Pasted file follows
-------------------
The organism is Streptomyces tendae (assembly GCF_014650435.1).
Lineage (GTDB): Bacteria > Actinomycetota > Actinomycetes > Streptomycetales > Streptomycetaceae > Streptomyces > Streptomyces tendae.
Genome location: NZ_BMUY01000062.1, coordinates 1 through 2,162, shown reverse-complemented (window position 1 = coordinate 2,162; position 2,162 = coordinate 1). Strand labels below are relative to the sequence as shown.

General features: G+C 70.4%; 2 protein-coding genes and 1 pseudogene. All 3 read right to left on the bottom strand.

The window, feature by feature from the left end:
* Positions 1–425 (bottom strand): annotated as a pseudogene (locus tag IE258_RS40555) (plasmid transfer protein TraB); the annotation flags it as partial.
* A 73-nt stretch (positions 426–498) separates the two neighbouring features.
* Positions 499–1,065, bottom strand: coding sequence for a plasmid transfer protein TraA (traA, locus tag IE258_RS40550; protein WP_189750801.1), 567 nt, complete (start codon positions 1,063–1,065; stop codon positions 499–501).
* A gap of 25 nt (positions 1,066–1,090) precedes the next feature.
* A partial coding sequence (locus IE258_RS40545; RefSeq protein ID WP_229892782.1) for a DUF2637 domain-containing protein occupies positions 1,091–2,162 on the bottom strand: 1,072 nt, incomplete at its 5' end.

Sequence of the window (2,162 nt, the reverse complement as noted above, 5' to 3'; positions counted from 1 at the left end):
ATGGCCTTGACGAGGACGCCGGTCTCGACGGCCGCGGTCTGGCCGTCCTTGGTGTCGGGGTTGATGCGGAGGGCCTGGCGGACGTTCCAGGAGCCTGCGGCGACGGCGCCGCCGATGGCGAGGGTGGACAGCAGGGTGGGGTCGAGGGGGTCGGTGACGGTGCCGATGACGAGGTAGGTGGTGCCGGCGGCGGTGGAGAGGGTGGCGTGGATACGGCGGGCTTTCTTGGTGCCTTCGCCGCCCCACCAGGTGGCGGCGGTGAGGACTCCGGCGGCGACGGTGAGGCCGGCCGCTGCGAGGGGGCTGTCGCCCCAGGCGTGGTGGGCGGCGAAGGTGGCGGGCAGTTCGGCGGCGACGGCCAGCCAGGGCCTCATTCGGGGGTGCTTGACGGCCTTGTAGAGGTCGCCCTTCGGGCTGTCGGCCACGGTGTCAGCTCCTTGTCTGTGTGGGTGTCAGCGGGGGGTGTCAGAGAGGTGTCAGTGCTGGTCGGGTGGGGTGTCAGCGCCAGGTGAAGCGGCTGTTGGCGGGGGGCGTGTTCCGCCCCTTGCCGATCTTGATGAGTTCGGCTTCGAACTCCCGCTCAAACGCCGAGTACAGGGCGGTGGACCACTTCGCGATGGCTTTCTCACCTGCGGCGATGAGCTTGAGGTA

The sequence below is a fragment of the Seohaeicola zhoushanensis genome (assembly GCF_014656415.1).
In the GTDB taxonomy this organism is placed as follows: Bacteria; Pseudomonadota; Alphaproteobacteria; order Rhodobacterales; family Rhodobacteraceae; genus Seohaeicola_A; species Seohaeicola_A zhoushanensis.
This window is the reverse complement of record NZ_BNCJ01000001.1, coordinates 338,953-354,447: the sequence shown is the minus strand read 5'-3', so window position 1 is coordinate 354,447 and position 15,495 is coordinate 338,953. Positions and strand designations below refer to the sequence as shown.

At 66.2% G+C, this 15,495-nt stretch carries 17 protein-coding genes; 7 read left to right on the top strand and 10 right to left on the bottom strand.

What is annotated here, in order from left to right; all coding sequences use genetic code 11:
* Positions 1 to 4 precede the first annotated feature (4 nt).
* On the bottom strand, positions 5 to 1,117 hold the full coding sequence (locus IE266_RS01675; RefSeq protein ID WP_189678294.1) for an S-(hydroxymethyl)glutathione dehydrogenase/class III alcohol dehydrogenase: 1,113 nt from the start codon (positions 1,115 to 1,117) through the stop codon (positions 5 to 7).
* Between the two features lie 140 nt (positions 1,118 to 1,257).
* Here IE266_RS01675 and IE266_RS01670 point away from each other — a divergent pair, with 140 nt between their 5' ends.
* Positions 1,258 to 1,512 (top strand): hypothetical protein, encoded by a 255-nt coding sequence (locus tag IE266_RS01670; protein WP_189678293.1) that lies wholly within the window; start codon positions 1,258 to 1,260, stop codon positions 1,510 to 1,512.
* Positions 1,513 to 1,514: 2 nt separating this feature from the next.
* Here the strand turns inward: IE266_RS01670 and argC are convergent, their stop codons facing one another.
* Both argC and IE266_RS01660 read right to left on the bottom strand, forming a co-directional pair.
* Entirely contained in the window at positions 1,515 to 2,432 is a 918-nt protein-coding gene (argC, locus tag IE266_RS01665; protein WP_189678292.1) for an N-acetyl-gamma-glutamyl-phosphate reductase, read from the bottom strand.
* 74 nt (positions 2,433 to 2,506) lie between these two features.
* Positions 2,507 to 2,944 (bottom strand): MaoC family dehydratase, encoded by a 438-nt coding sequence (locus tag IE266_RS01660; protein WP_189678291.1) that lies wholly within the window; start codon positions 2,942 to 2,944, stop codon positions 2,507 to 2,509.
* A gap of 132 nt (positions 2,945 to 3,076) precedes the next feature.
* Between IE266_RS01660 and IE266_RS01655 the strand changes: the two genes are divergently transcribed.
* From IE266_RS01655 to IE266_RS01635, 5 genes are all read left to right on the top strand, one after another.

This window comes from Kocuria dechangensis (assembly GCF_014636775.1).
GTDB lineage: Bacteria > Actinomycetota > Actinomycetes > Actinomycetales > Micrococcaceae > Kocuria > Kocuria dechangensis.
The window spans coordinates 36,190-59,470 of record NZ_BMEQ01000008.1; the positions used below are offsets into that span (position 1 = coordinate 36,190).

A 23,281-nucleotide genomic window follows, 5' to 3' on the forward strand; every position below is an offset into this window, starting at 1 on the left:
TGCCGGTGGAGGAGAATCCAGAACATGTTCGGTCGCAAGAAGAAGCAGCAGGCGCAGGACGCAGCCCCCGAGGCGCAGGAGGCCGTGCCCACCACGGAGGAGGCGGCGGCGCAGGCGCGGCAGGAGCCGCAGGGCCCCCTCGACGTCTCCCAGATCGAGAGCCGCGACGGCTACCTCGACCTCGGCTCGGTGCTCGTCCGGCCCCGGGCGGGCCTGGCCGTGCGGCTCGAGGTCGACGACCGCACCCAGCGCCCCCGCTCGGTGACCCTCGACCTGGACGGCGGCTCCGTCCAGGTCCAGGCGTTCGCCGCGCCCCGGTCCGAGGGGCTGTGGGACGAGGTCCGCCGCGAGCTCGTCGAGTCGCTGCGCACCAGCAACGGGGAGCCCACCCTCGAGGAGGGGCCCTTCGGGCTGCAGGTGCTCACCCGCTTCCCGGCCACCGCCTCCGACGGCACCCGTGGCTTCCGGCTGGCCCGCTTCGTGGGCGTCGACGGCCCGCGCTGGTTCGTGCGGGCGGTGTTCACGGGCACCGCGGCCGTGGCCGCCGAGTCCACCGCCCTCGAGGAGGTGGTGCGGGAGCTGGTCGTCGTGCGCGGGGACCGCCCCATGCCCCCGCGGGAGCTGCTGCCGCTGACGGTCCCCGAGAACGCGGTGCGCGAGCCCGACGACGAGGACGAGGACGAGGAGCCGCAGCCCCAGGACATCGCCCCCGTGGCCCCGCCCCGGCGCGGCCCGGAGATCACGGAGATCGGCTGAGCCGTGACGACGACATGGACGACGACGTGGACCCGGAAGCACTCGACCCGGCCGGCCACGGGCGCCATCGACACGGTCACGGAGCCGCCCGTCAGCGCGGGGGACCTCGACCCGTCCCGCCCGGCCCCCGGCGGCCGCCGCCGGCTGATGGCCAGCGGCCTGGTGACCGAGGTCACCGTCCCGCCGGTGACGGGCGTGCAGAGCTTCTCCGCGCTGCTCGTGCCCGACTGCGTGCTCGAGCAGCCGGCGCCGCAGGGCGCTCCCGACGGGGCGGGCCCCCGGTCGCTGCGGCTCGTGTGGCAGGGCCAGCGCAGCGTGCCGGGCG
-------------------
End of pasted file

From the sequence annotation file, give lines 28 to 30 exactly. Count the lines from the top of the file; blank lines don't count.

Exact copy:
* Positions 2,507 to 2,944 (bottom strand): MaoC family dehydratase, encoded by a 438-nt coding sequence (locus tag IE266_RS01660; protein WP_189678291.1) that lies wholly within the window; start codon positions 2,942 to 2,944, stop codon positions 2,507 to 2,509.
* A gap of 132 nt (positions 2,945 to 3,076) precedes the next feature.
* Between IE266_RS01660 and IE266_RS01655 the strand changes: the two genes are divergently transcribed.